The anti-queer politics of Lethbridge and Alberta

How many pride flags have been burned or torn down in Alberta in the past 5 years? How many Pride crosswalks have been vandalized? If your answer is greater than zero for either, there’s a problem.

Alberta has a casual culture of hate that it accepts as the norm. This manifests in violence against marginalized and interconnected communities. There’s an alarming trend in the province—and specifically southern Alberta—of very public, very vocal hate levelled against the 2SLGBTQ+ community.

Every new act of vandalism, public denouncement of “deviant lifestyles”, and denial of support from communities and institutions reminds the queer and trans communities of Alberta of an ever-present message: they’re not welcome, they’re not valued, they’re not accepted.

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Flying a flag is an inherently performative gesture: a city can fly the Pride flag for one month a year yet neglect the 2SLGBTQ+ community for the other 11 months of the year.

While the Pride flag was flown outside the capital building in Edmonton for 24 days in 2019, it was flown for only 24 hours in 2020. UCP government officials explained it as being due to a new policy of only flying “ceremonial” flags for 24 hours.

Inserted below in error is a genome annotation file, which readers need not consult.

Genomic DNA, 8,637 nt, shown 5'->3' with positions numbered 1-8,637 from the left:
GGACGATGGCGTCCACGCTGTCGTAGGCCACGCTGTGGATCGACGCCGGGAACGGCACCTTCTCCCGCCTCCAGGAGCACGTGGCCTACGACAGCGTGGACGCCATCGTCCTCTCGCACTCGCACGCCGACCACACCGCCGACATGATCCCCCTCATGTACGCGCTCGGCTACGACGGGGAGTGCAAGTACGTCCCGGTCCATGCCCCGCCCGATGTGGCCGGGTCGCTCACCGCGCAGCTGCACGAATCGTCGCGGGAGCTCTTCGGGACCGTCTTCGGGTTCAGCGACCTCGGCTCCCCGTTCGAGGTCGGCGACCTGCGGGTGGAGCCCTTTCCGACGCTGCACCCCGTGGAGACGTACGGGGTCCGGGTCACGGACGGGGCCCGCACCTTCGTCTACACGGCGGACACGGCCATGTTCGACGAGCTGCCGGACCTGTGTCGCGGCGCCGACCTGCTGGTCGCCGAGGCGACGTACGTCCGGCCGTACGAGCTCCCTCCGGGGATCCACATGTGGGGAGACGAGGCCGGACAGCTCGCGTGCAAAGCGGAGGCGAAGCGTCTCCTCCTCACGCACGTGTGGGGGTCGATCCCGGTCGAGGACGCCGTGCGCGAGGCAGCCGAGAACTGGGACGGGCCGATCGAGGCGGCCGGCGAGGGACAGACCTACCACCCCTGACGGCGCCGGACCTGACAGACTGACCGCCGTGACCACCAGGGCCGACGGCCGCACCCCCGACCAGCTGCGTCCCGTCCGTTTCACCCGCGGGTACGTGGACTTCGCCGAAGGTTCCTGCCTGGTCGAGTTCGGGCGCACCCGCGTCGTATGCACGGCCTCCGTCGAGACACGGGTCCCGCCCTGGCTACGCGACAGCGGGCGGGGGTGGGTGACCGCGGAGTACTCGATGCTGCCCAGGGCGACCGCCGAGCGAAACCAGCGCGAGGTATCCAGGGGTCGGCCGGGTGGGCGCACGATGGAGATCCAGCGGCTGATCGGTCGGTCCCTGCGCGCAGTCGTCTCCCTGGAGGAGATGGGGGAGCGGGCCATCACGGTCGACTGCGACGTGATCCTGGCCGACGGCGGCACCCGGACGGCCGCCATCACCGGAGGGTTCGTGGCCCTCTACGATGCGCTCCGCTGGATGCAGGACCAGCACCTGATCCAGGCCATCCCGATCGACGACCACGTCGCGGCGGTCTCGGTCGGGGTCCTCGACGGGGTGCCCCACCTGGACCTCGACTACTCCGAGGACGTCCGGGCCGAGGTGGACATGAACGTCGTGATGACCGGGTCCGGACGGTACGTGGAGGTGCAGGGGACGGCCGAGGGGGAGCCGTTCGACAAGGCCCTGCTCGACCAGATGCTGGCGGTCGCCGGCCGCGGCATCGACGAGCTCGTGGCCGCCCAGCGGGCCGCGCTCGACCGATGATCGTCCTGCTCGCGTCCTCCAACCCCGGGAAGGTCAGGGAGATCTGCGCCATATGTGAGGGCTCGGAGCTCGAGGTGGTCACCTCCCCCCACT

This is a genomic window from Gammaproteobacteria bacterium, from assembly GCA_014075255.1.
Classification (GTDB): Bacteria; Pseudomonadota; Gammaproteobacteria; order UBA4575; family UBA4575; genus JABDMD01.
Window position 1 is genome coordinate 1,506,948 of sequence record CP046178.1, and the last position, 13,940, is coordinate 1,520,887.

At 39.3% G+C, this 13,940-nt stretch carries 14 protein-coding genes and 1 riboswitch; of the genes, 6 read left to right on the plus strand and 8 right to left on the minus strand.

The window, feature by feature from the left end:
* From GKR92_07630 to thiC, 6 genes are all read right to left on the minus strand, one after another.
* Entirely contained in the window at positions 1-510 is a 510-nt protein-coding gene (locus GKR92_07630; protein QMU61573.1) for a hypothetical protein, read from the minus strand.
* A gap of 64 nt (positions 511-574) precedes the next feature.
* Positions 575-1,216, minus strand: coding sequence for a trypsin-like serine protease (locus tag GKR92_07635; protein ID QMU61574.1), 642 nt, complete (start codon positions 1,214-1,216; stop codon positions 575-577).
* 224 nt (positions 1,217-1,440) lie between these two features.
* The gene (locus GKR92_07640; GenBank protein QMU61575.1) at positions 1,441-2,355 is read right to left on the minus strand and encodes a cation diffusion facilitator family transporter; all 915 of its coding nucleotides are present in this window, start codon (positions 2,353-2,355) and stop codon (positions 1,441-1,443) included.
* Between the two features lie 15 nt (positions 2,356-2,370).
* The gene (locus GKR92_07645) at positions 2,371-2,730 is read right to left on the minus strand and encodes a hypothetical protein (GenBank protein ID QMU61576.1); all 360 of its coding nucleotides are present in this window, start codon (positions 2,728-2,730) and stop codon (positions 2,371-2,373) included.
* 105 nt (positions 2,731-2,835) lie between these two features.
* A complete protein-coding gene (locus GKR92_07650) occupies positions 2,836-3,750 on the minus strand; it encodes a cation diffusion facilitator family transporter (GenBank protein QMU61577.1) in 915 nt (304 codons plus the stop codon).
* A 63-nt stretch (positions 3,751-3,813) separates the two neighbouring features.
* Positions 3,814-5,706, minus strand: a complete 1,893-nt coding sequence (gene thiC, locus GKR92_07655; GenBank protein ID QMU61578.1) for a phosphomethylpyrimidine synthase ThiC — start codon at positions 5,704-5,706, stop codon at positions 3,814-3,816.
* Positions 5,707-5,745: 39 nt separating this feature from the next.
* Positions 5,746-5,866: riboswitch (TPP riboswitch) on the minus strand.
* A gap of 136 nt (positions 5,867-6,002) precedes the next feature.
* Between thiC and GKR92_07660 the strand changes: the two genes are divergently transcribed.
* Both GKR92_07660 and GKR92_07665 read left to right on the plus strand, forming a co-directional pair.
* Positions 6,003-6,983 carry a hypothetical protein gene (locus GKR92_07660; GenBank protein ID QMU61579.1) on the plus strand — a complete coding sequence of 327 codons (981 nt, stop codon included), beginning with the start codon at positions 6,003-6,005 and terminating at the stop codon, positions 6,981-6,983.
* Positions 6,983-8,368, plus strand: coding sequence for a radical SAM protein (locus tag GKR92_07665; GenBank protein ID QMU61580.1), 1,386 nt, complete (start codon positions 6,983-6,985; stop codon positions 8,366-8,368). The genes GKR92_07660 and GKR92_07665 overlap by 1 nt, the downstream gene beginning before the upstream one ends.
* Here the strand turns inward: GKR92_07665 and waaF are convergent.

This prompted the Alberta NDP caucus to fly the Pride flag outside their building during Pride month in 2020, as well as for 2021.

The flying of the Pride flag for a single day speaks volumes to how the Alberta provincial government values queer and trans individuals and experiences. It also indicates their level of efficient performativity demonstrated across Alberta, often begrudgingly.

Coupled with a minimal showing of visible support, elected officials continue to demonstrate their disregard for 2SLGBTQ+ individuals through their voting decisions.

A recent example was witnessed in Lethbridge just in the last year surrounding the passing of Bylaw 6228, the Bylaw to Prohibit the Offering of Conversion Therapy Services.

A minority of city council members resisted the passing of this bill, calling for a public hearing to be held to allow citizens to voice their concerns.

This motion was voted down by the city council on the grounds that a hearing was unnecessary to pass the bylaw. A public forum would serve only as an audience for individuals to voice homophobic and transphobic opinions while also retraumatizing queer and trans individuals who’d be obliged to participate.